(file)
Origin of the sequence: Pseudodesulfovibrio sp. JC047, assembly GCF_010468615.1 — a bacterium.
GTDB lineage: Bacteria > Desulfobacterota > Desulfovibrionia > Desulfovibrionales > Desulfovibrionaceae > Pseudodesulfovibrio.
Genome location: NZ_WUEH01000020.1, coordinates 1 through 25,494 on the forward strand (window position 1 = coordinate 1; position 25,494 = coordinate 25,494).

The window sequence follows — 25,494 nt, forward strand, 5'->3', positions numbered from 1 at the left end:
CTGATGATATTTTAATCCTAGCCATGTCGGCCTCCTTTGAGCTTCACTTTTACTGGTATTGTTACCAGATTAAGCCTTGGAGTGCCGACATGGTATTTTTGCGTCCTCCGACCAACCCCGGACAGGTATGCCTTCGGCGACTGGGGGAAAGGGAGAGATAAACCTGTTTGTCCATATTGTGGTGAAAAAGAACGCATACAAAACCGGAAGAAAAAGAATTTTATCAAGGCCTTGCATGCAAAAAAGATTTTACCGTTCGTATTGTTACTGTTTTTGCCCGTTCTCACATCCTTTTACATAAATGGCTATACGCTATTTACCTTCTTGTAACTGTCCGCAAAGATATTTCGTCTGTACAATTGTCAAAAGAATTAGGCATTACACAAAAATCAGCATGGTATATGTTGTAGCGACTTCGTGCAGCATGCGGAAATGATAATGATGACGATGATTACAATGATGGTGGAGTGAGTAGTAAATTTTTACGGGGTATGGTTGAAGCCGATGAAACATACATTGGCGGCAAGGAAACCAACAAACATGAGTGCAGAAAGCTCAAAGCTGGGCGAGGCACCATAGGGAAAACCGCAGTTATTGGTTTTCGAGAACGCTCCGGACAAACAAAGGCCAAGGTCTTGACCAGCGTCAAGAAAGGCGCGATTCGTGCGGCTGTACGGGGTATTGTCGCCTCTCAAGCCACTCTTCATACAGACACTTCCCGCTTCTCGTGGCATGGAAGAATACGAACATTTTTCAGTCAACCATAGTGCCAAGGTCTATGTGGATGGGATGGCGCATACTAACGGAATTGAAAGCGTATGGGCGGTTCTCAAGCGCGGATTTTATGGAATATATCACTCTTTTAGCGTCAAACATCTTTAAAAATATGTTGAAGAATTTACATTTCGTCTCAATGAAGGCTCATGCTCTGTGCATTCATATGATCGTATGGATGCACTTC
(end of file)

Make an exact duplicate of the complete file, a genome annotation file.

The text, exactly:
Origin of the sequence: Pseudodesulfovibrio sp. JC047, assembly GCF_010468615.1 — a bacterium.
GTDB lineage: Bacteria > Desulfobacterota > Desulfovibrionia > Desulfovibrionales > Desulfovibrionaceae > Pseudodesulfovibrio.
Genome location: NZ_WUEH01000020.1, coordinates 1 through 25,494 on the forward strand (window position 1 = coordinate 1; position 25,494 = coordinate 25,494).

The window sequence follows — 25,494 nt, forward strand, 5'->3', positions numbered from 1 at the left end:
CTGATGATATTTTAATCCTAGCCATGTCGGCCTCCTTTGAGCTTCACTTTTACTGGTATTGTTACCAGATTAAGCCTTGGAGTGCCGACATGGTATTTTTGCGTCCTCCGACCAACCCCGGACAGGTATGCCTTCGGCGACTGGGGGAAAGGGAGAGATAAACCTGTTTGTCCATATTGTGGTGAAAAAGAACGCATACAAAACCGGAAGAAAAAGAATTTTATCAAGGCCTTGCATGCAAAAAAGATTTTACCGTTCGTATTGTTACTGTTTTTGCCCGTTCTCACATCCTTTTACATAAATGGCTATACGCTATTTACCTTCTTGTAACTGTCCGCAAAGATATTTCGTCTGTACAATTGTCAAAAGAATTAGGCATTACACAAAAATCAGCATGGTATATGTTGTAGCGACTTCGTGCAGCATGCGGAAATGATAATGATGACGATGATTACAATGATGGTGGAGTGAGTAGTAAATTTTTACGGGGTATGGTTGAAGCCGATGAAACATACATTGGCGGCAAGGAAACCAACAAACATGAGTGCAGAAAGCTCAAAGCTGGGCGAGGCACCATAGGGAAAACCGCAGTTATTGGTTTTCGAGAACGCTCCGGACAAACAAAGGCCAAGGTCTTGACCAGCGTCAAGAAAGGCGCGATTCGTGCGGCTGTACGGGGTATTGTCGCCTCTCAAGCCACTCTTCATACAGACACTTCCCGCTTCTCGTGGCATGGAAGAATACGAACATTTTTCAGTCAACCATAGTGCCAAGGTCTATGTGGATGGGATGGCGCATACTAACGGAATTGAAAGCGTATGGGCGGTTCTCAAGCGCGGATTTTATGGAATATATCACTCTTTTAGCGTCAAACATCTTTAAAAATATGTTGAAGAATTTACATTTCGTCTCAATGAAGGCTCATGCTCTGTGCATTCATATGATCGTATGGATGCACTTC